To what extent are Italian people ready to excuse the mistakes made by their Government during the Covid-19 pandemic? Drawing on emotion intensity theory (EIT: J.W. Brehm), we predicted and found that the tendency to justify the wrong choices of the Italian Government (Governo Conte) followed a cubic function of reasons for not justifying those errors (avoidable economic losses, the deterrents). Those reasons were presented to participants as the estimated (experimentally and bogusly increased) percentage of economic losses (allegedly) caused by the Government through its wrong choices and politics. We first ascertained people’s commitment towards the Government and its choices, so to create two groups of committed vs. uncommitted participants. Subsequently, we randomly assigned participants (N = 233 Italian adults; median age = 27 years, range 18-68 years) to one of four experimental conditions of avoidable economic losses (percentage of losses unknown vs. low [5%] vs. moderate [42%] vs. high [89%]). The tendency to justify the Government’s wrong choices represented our main dependent measure (5 items; α = .93). At the end of this procedure, we regularly thanked and debriefed participants. As predicted, the responses of people scarcely vs. highly committed to the Government’s politics were dissociated, as testified to by the significant interaction between levels of commitment and deterrents (ANOVA: F[3, 225] = 3.08, p = .028, partial eta-squared = .039). Also as predicted, the tendency to justify the Italian Government was relatively low, and unaffected by deterrents (omnibus ANOVA: F[3, 158] = .61, p = 607), among uncommitted participants. By contrast, this tendency was comparatively higher for committed people (main effect of commitment: F[3, 225] = 39.06, p < .001) and, most importantly, it nicely mirrored EIT’s predicted cubic pattern of results (cubic term: F[1, 67] = 10.33, p = .002). Specifically, among committed people, the tendency to justify the wrong choices of the Government was strong in the control condition, significantly reduced (p = .002) when the communicated (bogus) economic losses were presented as relatively contained (5% = low deterrence), significantly intensified (p = .048) with increasing economic losses (42% = moderate deterrence), and eventually reduced (p = .006), again, in the face of very relevant economic losses (89% = strong deterrence). To the extent that the readiness to justify and excuse the mistakes of the Italian Government during the Covid-19 pandemic can be systematically altered among politically committed people (i.e., ironically the would-be supporters), we witness here an interesting paradox, exactly as predicted by EIT. The worse the mistake, the stronger the tendency to justify the Government and its wrong deeds, and vice versa. This will hold, however, up to the point in which any excuse is no longer tenable and/or justifiable because the mistakes become simply too evident and too big to warrant any further justification. In our view, these results nicely illustrate how EIT can go political, and be a source of inspiration for future researchers, professionals, and any other people interested both in science and politics.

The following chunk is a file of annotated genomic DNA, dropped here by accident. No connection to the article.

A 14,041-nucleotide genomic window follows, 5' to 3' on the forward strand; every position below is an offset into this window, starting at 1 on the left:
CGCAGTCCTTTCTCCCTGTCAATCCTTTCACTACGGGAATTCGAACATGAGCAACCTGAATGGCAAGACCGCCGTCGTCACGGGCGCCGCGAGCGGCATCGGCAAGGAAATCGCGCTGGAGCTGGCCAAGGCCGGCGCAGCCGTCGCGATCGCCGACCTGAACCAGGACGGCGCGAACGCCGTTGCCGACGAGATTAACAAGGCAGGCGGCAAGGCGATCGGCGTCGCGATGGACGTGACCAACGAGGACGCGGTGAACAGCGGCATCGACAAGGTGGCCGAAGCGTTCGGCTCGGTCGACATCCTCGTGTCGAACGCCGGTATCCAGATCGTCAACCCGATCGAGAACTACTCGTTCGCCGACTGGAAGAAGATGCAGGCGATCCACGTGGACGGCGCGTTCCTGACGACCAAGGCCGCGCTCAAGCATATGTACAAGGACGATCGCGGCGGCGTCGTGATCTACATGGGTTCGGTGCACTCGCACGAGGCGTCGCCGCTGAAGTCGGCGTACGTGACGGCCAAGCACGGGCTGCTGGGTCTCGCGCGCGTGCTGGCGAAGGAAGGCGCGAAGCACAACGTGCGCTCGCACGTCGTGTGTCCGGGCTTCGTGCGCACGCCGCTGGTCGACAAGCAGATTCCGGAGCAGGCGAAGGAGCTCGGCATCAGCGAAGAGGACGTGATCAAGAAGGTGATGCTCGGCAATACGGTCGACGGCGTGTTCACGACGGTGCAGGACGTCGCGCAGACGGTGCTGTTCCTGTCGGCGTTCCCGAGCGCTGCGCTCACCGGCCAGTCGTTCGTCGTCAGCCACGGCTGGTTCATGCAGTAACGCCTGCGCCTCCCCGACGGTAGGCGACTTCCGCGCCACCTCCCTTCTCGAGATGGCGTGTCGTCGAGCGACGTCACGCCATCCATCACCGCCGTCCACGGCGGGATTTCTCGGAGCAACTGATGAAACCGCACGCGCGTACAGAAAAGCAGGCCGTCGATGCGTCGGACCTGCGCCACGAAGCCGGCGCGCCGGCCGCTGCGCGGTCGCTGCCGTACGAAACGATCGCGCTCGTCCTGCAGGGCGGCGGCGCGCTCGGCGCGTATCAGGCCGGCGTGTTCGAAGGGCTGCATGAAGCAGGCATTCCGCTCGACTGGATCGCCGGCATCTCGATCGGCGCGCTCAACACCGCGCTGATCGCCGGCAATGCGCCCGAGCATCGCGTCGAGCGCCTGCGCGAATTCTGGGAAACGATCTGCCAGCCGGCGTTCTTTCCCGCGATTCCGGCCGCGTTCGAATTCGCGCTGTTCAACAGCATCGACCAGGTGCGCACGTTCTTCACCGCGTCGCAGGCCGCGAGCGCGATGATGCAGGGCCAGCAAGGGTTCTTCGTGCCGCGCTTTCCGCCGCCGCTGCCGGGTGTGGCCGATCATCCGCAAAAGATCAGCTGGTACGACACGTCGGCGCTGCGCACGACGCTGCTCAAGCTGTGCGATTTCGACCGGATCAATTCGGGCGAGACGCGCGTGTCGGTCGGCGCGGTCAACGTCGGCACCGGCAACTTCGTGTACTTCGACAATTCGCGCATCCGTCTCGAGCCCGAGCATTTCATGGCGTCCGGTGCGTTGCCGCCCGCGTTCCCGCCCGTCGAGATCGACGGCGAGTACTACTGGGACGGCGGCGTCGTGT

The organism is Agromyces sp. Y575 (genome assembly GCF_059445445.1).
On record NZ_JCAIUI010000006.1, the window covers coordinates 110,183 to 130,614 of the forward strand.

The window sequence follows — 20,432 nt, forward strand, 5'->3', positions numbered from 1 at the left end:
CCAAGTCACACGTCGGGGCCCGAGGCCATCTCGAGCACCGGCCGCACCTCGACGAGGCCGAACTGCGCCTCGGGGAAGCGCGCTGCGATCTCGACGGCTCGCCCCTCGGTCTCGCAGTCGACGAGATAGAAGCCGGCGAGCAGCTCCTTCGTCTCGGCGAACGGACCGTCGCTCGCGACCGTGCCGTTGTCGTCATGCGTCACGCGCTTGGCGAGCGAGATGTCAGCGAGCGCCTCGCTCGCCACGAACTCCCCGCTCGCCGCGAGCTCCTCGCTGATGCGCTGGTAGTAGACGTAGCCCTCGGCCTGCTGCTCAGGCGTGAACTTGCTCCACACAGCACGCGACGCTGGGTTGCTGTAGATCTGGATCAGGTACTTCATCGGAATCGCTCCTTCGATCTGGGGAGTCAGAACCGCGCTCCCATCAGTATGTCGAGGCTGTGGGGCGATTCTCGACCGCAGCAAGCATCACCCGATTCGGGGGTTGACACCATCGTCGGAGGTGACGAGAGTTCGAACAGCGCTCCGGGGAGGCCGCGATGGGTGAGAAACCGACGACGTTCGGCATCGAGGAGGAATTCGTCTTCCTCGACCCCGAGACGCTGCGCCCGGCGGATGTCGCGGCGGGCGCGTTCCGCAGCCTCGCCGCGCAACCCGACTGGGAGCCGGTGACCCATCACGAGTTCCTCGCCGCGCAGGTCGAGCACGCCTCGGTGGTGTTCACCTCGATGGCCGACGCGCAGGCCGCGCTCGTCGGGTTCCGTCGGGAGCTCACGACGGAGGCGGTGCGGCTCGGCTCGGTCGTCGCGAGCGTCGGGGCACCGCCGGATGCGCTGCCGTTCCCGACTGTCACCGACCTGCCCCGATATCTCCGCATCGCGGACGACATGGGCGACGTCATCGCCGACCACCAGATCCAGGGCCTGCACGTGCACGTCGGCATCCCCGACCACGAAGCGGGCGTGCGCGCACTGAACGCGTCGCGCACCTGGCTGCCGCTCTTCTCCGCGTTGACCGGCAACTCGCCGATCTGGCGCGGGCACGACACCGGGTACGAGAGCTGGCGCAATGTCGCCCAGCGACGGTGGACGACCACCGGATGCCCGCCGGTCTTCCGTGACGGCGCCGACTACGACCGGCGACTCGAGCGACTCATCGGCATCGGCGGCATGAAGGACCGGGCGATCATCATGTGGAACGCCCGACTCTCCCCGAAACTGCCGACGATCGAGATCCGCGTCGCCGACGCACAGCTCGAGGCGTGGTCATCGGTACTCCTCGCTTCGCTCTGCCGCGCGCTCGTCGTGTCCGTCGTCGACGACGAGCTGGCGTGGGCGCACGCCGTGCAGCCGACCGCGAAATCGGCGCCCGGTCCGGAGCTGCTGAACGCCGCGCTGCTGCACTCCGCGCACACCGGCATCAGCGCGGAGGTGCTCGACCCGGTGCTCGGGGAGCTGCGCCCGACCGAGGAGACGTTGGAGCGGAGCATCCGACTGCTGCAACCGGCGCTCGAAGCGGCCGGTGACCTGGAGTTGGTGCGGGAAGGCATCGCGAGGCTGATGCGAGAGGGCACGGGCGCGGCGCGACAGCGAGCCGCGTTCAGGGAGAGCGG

Paradoxical justification of Government’s mistakes during the Covid-19 pandemic in Italy: Emotion Intensity Theory goes political / Contu, Federico; Sciara, Simona; Pantaleo, Giuseppe. - (2021). ((Intervento presentato al convegno 33rd Annual Convention of the American Psychological Society (APS) tenutosi a Virtually Hosted.

Paradoxical justification of Government’s mistakes during the Covid-19 pandemic in Italy: Emotion Intensity Theory goes political.

Federico Contu
;
2021

Abstract